Forage for bees

You may not know that honeybees forage for 4 things.

1) Nectar – the sweet liquid from flowers

2) Pollen – vital to plant reproduction, it provides the bees a source of protien

3) Water – hydration is important!

4) Propolis – resins from trees are gathered by bees for many purposes …it is antibacterial!

So when we start to think about planting things in our gardens for bees we have these for things to consider.  Perhaps you dont have much space but can place a birdbath or shallow vessel in your garden that will provide access to water for bees.  Or maybe you own lots of land and are able to get a grant for planting trees and want to know which varieties are best? In the middle somewhere you might have a garden with some bedding area that you can plant vital sources of nectar and pollen. Whatever you have you can help!


Lets start with flowers, everyone loves to see the colours and smell the fragrance on the breeze, there are many types to choose from but we will concentrate on a few really beneficial varieties for bees:

Snowdrop and crocus – important early pollen sources for bees after winter

Borage – annual herb with edible leaves (and flowers for your pimms) bees love it! (not pimms)

Dandelion – you may see it as a weed to rid your lawn of, but this flower is so important to bee forage all season!

Poppy – a symbol of rememberance, you can remember the bees by planting this great pollen source

Clover – white clover, or trefoil, is a wonderful nitrogen fixing green manure for your garden and its great for bees

Phacelia – another green manure and probably one of the longest nectaer sources available!


Trees are great if you have the space but even some smaller varities are good too. Here are a few trees that are great forage for the honeybee (and other solitary bees too):

Pussy Willow – a great early pollen source

Lime trees – belfast streets are full of this amazing source of nectar and pollen!

Hazel – another early source of pollen for honeybees and lovely nuts later for you

Chestnut – Lovely red pollen is distiguishable to beekeepers when their bees are foraging this tree

Thorn – many types and good for hedging so even a utility plant can be helpful for bees

Thinking along those lines bramble is really good for hedgerows and who doesn’t love picking blackberries!  The bees need these type of ‘weeds’ to survive when many other traditional sources of forage are gone!


We hope this has been of use to you. There are plenty of good sites out there that will go into more detail of seasonal planting for pollinators, so don’t be afraid to search google “til yer heart’s content”!


Mail Online article

Here is the article – Keeping bees in cities could actually be BAD for them: City hives run the risk insect starvation | Mail Online by @UC Browser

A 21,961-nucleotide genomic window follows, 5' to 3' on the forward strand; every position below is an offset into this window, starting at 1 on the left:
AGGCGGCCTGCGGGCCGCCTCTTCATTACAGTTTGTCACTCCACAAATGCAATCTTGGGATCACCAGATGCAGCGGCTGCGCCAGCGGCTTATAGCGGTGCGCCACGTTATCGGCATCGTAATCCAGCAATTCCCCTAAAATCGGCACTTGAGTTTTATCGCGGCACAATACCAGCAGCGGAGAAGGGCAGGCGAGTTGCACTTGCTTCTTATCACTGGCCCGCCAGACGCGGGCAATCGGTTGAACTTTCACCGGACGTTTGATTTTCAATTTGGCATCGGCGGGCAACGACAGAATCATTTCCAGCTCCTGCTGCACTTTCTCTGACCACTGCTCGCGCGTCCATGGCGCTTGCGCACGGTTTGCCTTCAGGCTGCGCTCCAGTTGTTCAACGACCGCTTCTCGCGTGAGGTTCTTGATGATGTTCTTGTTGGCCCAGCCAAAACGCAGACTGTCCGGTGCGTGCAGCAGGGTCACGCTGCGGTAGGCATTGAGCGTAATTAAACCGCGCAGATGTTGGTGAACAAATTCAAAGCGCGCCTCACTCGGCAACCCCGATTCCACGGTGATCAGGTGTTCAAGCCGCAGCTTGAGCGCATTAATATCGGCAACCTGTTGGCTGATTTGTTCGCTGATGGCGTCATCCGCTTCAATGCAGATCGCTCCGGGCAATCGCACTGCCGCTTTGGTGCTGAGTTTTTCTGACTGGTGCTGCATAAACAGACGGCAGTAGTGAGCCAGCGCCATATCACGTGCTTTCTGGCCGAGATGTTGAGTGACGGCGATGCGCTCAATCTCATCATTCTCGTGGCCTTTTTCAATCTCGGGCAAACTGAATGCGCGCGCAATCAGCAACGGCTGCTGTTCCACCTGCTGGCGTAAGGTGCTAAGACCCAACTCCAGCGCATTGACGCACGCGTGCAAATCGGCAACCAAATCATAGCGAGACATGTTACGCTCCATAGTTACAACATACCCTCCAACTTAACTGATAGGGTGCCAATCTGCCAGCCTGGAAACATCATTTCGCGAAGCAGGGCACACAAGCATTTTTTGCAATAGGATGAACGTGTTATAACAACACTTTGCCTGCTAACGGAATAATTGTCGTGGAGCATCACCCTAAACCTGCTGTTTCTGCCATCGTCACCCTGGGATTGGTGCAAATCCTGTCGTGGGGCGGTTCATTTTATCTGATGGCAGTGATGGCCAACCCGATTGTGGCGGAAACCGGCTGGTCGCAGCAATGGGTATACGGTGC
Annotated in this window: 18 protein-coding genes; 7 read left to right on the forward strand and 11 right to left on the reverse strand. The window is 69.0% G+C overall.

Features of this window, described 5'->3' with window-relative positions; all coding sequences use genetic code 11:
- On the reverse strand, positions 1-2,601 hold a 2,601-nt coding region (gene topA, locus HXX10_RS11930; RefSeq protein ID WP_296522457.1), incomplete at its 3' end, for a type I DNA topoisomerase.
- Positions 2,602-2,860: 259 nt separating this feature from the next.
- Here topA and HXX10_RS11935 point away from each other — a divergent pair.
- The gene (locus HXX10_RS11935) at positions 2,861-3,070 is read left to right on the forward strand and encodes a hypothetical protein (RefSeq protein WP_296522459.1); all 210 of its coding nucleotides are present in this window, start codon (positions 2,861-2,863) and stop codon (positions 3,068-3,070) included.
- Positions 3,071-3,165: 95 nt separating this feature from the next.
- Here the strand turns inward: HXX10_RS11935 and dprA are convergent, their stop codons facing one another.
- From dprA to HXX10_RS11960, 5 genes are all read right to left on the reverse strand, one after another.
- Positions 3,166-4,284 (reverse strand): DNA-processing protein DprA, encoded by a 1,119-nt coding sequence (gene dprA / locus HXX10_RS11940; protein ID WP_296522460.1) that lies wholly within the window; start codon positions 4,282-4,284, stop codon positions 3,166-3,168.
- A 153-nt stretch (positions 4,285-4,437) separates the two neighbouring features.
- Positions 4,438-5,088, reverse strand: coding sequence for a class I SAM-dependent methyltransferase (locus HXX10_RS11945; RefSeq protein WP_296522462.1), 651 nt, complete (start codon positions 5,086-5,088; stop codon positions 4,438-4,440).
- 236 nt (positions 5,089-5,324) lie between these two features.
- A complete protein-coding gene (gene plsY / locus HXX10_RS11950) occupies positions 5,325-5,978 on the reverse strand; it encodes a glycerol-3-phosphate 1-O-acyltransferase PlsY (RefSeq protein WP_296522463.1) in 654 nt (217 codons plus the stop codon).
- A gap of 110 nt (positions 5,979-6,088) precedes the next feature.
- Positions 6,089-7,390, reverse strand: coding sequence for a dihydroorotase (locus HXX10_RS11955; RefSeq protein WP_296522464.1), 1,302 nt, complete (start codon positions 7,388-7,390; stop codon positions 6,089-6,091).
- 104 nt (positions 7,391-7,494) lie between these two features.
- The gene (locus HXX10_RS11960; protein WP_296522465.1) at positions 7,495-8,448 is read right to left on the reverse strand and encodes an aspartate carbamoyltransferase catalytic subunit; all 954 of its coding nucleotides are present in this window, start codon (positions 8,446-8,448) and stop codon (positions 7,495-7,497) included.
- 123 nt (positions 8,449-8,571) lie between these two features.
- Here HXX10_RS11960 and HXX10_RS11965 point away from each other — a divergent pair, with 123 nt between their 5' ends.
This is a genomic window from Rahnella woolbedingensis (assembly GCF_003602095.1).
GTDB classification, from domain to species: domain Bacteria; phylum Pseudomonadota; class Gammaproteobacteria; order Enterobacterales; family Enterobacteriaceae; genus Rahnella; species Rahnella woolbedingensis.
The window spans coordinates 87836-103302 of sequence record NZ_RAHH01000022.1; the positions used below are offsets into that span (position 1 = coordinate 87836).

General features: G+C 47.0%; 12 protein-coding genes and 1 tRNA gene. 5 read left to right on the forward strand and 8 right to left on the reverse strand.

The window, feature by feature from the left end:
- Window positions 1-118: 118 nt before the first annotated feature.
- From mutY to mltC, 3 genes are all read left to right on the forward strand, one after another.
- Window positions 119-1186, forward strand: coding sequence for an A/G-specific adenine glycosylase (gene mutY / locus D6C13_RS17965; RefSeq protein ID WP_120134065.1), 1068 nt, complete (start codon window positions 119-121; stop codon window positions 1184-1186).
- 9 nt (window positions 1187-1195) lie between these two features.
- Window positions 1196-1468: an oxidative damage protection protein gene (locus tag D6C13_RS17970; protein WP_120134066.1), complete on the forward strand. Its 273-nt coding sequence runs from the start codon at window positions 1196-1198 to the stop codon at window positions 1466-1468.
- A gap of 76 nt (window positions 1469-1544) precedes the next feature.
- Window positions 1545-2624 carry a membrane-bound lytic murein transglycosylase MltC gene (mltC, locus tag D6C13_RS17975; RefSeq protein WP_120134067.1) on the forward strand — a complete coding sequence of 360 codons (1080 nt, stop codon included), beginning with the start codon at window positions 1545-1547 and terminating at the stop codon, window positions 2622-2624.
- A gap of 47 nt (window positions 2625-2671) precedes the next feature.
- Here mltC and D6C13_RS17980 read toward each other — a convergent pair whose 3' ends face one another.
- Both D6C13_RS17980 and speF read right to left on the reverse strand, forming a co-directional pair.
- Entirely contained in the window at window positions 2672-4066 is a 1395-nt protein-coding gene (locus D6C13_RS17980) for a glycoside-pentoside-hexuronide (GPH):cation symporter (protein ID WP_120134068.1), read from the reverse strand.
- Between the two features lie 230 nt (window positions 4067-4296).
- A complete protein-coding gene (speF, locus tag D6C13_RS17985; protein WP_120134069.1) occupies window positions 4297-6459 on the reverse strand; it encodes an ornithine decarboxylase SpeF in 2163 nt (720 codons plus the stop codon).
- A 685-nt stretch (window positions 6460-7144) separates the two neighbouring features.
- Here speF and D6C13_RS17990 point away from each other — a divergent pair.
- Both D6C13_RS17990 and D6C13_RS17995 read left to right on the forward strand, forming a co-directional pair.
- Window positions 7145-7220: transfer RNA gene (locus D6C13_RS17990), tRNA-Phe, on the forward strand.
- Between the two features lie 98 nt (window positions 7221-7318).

The shock headline for this article is meant to draw your attention, what should have been made more prominent is the actual meaty goodness in there about the need for bee friendly planting! The inner city can be fairly sparse so rooftop gardens, balconies and window box gardens are needed all the more.  We are lucky in Belfast to have such a wonderful forest of street trees maintained by the city council.  The main variety we find is lime, which gives a beautiful tasting honey, but there are many species of tree across the city which supplement the nectar sources available to the honeybee.

So keep on planting people!

What is Belfast City Bee?

The world has changed and, like it or not, beekeeping has changed.  There are some who would carry on regardless, doing the same old things that traditional beekeeping has set in stone, unfortunately for us (and more importantly the bees) we need to break the mould and adapt to the changes around us in order for survival.

The idyllic picture of a country garden with a beehive or two is perhaps a dream for some.  However, the changing agricultural practices mean that not all country sites are suitable for the honeybee.  Setting the pesticide debate to one side we notice that farming has become largely monoculture which gives a short window of booming nectar flow for the bees and then a famine for the rest of the season.  However, in the city and its suburbs people grow all types of flowers and plants in their gardens/window boxes and even the parks and recreation land have great variety of flora on offer.

That’s where City Bee comes into play.  We are a not-for-profit organisation that wishes to link urban landowners with beekeepers for mutual benefit and ultimately an environmental positive.  Habitat lost through the development of cities can be reclaimed in many ways in the urban environment! From rooftop garden apiaries, window boxes planted with bee-friendly flowers, unused sites housing hives, to scrub land being reclaimed for nature, all can have an impact on the noble honeybee.

Whether you are a beekeeper in the city of Belfast, have a property that may be suitable, or even just a guerilla gardener then please get in touch to join with us in reclaiming the city for the bee!